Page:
Vickie :eek: :mad:
**


#2

i still do not understand this 4 witnesses idea. Who would rape while 4 people are witnessing? and if only 2 witnessed? if none witnessed?


#3

InJesus its pretty easy to understand. Its the perfect way to look like you are being fair and honest and law biding but you make such ridiculous premises that its impossible for any case to be enforced. What woman needs 4 men groping her to verify a rape? How about DNA? What exactly do these 4 men do? are they medical doctors? Do Muslims have an awareness of DNA?

I am serious here. Is it something they think is not as accurate as 4 men with no medical backround groping a rape victim?:confused:


#4

Is this the Pakistani equivalent of the ACLU? :rolleyes:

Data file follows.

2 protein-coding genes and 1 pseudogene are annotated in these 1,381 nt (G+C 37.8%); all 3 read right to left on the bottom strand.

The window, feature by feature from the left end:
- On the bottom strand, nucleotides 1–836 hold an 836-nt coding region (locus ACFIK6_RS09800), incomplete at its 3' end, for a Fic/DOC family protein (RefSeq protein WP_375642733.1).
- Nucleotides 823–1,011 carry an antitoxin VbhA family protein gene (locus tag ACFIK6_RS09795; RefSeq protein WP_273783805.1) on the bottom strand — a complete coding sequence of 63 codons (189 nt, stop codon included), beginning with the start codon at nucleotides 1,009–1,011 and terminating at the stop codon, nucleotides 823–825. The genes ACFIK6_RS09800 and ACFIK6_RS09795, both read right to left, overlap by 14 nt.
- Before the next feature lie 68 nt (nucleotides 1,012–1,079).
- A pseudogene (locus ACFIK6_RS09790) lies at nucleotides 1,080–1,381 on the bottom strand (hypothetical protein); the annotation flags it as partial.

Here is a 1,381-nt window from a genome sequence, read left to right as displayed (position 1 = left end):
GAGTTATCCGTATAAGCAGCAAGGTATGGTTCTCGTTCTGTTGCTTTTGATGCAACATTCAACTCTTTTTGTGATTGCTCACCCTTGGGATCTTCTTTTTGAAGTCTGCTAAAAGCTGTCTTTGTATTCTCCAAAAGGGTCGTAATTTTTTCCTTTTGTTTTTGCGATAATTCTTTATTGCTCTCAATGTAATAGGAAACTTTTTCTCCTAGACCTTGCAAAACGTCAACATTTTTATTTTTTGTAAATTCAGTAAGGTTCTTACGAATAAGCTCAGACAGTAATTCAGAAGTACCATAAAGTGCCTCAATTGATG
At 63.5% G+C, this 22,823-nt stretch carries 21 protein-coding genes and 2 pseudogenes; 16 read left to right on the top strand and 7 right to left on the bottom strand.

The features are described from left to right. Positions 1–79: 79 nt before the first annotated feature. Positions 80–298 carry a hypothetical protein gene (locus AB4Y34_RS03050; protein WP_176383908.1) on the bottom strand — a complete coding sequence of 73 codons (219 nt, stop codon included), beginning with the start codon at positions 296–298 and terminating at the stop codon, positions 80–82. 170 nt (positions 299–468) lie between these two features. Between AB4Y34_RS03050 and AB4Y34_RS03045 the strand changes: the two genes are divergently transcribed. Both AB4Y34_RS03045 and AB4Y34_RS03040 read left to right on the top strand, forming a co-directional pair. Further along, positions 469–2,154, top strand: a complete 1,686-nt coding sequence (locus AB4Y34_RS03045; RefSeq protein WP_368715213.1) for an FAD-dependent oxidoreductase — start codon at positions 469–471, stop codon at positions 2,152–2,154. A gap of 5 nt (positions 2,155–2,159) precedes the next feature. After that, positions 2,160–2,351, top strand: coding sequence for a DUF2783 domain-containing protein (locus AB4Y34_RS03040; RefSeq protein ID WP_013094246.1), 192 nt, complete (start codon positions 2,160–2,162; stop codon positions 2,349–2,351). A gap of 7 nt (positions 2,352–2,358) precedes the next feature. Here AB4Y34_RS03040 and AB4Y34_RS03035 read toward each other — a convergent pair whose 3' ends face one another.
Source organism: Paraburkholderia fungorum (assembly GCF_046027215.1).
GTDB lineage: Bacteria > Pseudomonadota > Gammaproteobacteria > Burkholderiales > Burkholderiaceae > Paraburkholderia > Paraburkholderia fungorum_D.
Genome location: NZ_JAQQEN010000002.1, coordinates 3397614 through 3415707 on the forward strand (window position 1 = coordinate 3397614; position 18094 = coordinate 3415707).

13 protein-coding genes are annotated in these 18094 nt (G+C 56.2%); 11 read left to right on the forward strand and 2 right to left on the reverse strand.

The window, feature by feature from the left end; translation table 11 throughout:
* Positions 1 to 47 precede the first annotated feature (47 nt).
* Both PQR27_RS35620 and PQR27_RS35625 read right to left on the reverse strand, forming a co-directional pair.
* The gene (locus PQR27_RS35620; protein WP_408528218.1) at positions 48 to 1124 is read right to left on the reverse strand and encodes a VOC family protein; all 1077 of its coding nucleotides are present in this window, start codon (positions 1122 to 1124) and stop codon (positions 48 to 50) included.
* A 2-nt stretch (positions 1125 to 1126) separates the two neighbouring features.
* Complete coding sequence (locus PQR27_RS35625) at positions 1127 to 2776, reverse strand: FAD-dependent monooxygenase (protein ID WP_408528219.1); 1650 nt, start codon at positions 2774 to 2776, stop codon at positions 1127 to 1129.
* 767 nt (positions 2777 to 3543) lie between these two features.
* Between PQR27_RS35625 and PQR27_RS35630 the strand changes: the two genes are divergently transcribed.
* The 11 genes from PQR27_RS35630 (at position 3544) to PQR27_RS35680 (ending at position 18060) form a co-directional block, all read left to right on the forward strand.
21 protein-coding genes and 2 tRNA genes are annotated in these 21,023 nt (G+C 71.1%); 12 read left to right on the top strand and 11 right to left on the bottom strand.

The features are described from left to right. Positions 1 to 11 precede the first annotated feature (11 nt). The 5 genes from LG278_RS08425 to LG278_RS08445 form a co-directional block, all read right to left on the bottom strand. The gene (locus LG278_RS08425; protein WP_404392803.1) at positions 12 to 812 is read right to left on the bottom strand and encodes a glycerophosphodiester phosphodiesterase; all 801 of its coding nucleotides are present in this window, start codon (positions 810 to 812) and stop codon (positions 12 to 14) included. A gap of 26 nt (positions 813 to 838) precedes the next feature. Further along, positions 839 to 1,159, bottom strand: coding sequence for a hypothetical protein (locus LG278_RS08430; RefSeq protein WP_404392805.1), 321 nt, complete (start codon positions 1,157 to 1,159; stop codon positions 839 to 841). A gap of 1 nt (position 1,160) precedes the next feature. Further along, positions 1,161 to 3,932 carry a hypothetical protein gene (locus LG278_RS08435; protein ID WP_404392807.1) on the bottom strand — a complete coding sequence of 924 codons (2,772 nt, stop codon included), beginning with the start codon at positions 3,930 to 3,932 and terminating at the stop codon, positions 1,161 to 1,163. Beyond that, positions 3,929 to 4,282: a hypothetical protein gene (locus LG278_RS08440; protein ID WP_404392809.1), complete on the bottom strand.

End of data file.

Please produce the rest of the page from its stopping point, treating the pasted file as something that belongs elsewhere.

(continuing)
#5

Is this the Pakistani equivalent of the ACLU? :rolleyes:


#6

They would probably have a very short life expectancy :frowning:


#7

It is not just 4 male witnesses - it is 4 male witnesses of good character. So if the 4 male witnesses were of dubious character - their testimony would not count.

It does beg the question - if 4 men of good character happened to see someone trying to rape a woman, would they not act to prevent it rather than just stand there watching? And yes, who is going to rape anyone with any witnesses around, much less witnesses of good character?

I grew up in Saudi Arabia and I learned this when my brother was almost raped by a Saudi man when he was 12. My brother fought the guy off and saved himself. My dad wanted to take it to the Sharia court and prosecute but was informed that since there were no witnesses, other than my brother, it was not possible to prosecute. I’m not sure, but I remember being told that in my brother’s case, only 2 witnesses were required because he was male, that 4 witnesses are required to convict in the rape of a female.